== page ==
articles Ratings /ratings/en/research/articles/240430-sf-credit-brief-u-s-cmbs-overall-delinquency-rate-increased-by-32-bps-to-4-7-in-april-2024-office-loans-had-13091269 content esgSubNav
In This List
COMMENTS

SF Credit Brief: U.S. CMBS Overall Delinquency Rate Increased By 32 Bps To 4.7% In April 2024; Office Loans Had The Highest Increase

COMMENTS

Table Of Contents: S&P Global Ratings Credit Rating Models

COMMENTS

Lower Margin For Error On Debt Service Coverage Raises U.S. CMBS Performance Risk

COMMENTS

Weekly European CLO Update

COMMENTS

Select Servicer List


SF Credit Brief: U.S. CMBS Overall Delinquency Rate Increased By 32 Bps To 4.7% In April 2024; Office Loans Had The Highest Increase

(Editor's Note: This report is S&P Global Ratings' monthly summary update of U.S. CMBS delinquency trends.)

image

The Overall Delinquency Rate Increased By 32 Basis Points

In this report, S&P Global Ratings provides its observations and analyses of the U.S. private-label CMBS universe, which totaled $711.5 billion as of April 2024. The overall U.S. CMBS delinquency (DQ) rate increased by 32 basis points (bps) month over month to 4.7% in April 2024. The rate increased 190 bps from a year earlier, representing a 65.0% year-over-year increase by DQ balance (see chart 1). By dollar amount, total delinquencies increased to $33.3 billion, representing a net month-over-month increase of $2.05 billion and a net year-over-year increase of $13.2 billion (see chart 2).

Chart 1

image

Chart 2

image

Several Large Loans Moved Into Delinquency

The overall DQ rate increased in April with an additional 119 loans ($4.0 billion) becoming delinquent. Table 1 shows the top five of these loans by balance. Two of the five newly delinquent loans have an office component at the underlying properties.

The largest delinquent loan was 1440 Broadway. The loan is secured by a 740,387-sq.-ft. mixed-use office and retail property located in New York. The loan's debt service coverage ratio (DSCR) was 0.66x and occupancy was 85.0% as of the trailing six-month period ended in June 2023.

Green Loan Service, a new special servicer, was appointed on Dec. 6, 2023, and is currently evaluating servicing standards and the pooling and servicing agreement. The loan is current and in non-performing material balloon status; however, the maturity date of March 6, 2024, caused an appraisal trigger event and the special servicer must order an appraisal.

Table 1

Top five newly delinquent loans in April 2024
Property City State Property type Delinquency balance ($)
1440 Broadway New York New York Office 399,000,000
25 Broadway New York New York Office 250,000,000
Maine Mall South Portland Maine Retail 235,000,000
Crossland Portfolio III Various Various Lodging 195,500,000
Valencia Town Center Valencia California Retail 186,942,739

Seriously Delinquent Loan Levels Remain High

Loans that are 60-plus-days delinquent represented 85.5% ($28.5 billion) of the delinquent loans in April (see chart 3). Meanwhile, 120-plus-days delinquent loans (i.e., those reported in the CRE Finance Council investor reporting package with a loan code status of "6") represented 17.8% ($5.9 billion) of the delinquent loans (see chart 4). The 120-plus-days delinquent loans have been on an overall downward trend since peaking at 44.6% ($14.9 billion) of delinquent loans in May 2021.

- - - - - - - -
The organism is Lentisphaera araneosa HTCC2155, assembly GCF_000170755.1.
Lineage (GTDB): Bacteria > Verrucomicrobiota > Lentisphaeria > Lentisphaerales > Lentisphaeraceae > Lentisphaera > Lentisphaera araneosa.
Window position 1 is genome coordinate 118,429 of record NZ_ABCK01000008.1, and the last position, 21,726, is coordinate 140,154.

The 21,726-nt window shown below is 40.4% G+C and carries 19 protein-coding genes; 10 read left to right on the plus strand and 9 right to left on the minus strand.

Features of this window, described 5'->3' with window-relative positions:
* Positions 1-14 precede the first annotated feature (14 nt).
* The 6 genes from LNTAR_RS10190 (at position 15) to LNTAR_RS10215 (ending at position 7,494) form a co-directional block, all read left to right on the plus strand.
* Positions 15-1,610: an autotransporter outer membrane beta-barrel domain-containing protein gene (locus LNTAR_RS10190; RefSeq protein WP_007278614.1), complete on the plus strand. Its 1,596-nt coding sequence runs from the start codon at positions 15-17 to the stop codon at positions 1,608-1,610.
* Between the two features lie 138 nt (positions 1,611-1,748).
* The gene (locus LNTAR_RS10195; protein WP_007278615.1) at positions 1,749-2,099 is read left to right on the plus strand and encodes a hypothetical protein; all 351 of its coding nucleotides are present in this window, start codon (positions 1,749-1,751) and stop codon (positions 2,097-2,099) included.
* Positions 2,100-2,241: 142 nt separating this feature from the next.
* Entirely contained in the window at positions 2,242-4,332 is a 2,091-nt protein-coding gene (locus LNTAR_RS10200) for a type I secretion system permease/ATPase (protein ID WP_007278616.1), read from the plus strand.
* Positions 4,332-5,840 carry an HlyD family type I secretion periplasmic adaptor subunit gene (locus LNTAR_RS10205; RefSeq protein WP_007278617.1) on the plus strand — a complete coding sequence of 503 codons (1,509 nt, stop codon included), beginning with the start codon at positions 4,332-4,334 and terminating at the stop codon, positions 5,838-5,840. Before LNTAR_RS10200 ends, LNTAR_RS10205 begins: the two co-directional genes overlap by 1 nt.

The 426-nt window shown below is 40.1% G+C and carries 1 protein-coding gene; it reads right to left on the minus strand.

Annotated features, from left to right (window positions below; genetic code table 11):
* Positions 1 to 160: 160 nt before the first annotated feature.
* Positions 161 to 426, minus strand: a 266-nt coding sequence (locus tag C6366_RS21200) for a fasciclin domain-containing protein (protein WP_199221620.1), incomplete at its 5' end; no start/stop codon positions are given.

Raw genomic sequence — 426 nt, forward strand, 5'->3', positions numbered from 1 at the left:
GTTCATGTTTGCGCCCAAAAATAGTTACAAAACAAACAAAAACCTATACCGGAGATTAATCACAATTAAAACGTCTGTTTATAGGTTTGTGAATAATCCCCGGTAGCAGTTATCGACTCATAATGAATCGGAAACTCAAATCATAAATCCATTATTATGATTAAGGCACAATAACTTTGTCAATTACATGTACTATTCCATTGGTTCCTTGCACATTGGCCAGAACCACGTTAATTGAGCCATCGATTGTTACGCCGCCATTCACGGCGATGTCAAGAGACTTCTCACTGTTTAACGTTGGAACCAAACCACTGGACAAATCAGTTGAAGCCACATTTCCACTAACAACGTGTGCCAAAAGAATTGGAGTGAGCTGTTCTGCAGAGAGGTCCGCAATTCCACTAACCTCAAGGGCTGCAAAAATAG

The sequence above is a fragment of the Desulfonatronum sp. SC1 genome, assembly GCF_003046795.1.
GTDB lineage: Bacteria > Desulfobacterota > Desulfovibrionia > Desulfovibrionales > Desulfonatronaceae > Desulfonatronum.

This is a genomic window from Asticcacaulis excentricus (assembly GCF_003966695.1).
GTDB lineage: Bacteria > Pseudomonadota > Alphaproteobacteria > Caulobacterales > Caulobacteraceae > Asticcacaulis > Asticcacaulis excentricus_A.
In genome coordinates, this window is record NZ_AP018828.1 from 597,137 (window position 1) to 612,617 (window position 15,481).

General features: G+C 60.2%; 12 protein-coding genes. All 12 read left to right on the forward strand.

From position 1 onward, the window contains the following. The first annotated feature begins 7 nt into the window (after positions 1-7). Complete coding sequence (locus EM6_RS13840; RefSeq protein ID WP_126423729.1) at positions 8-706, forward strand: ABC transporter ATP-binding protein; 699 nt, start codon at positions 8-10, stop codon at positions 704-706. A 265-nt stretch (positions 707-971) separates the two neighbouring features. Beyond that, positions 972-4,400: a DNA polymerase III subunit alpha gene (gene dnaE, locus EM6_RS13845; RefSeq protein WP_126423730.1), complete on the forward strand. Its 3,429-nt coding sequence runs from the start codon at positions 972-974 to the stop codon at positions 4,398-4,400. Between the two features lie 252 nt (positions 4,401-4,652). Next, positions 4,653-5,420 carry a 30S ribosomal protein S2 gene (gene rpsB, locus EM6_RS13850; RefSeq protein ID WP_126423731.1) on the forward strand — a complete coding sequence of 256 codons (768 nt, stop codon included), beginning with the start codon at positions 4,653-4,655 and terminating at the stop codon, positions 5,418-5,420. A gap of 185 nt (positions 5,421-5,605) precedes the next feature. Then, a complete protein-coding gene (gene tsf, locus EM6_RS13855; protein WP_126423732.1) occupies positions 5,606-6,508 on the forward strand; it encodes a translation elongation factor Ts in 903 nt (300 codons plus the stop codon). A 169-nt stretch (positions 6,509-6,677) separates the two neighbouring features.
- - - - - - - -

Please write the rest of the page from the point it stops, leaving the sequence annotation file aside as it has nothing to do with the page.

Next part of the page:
Chart 3

image

Chart 4

image

The Special Servicing Rate Increased By 77 Bps

The overall special servicing rate increased by 77 bps month over month to 7.2% in April (see chart 5). By sector, the special servicing rate rose for multifamily (153 bps to 4.1%), retail (116 bps to 10.2%), office (56 bps to 10.7%), and lodging (8 bps to 6.8%), and remained relatively flat for industrial (0 bps to 0.3%) loans. However, the overall special servicing rate remains well below the 9.5% peak reached in September 2020, despite increasing in recent months.

The largest loan to move into special servicing as of April is Parkmerced. The mortgage loan is secured by an eight-story, 3,221-unit multifamily property in San Francisco that is used as student housing. The DSCR was 0.47x and occupancy was 80.0% as of the trailing nine-month period ending in September 2023.

The loan is currently less than one month delinquent and was transferred to the special servicer on March 14, 2024.

Chart 5

image

DQ Rates Increased For All Property Types Except Multifamily And Industrial

In April, office loans had the highest DQ rate by property type. The overall DQ rate increased by balance for office (73 bps to 7.1%; 272 loans; $12.7 billion), retail (28 bps to 5.4%; 242 loans; $6.5 billion), and lodging (28 bps to 5.3%; 137 loans; $5.3 billion), and decreased for multifamily (10 bps to 3.1%; 158 loans; $3.8 billion), industrial (2 bps to 0.4%; 14 loans; $211.0 million). Chart 6 shows the historical DQ rate trend by property type.

There were 119 newly delinquent loans totaling $4.0 billion in April. The sector leads were multifamily (34 loans; $815.4 million), office (29 loans; $1.6 billion), retail (25 loans; $783.7 million), lodging (15 loans; $400.5 million), and industrial (one loan; $10.3 million).

By property type, DQ composition rates increased year over year for office (to 38.3% from 25.3%) and multifamily (to 11.5% from 8.5%) loans, and decreased for retail (to 19.4% from 36.6%), lodging (to 15.9% from 19.2%), and industrial (to 0.6% from 0.9%) loans. Charts 7 and 8 show the year-over-year change in the property type composition for delinquent loans.

Chart 6

image

Chart 7

image

Chart 8

image

Several Large Loans Moved Out Of Delinquency

Despite the overall DQ rate increasing in April, 103 loans totaling $2.8 billion moved out of delinquency. Table 2 shows the top five of these loans by balance.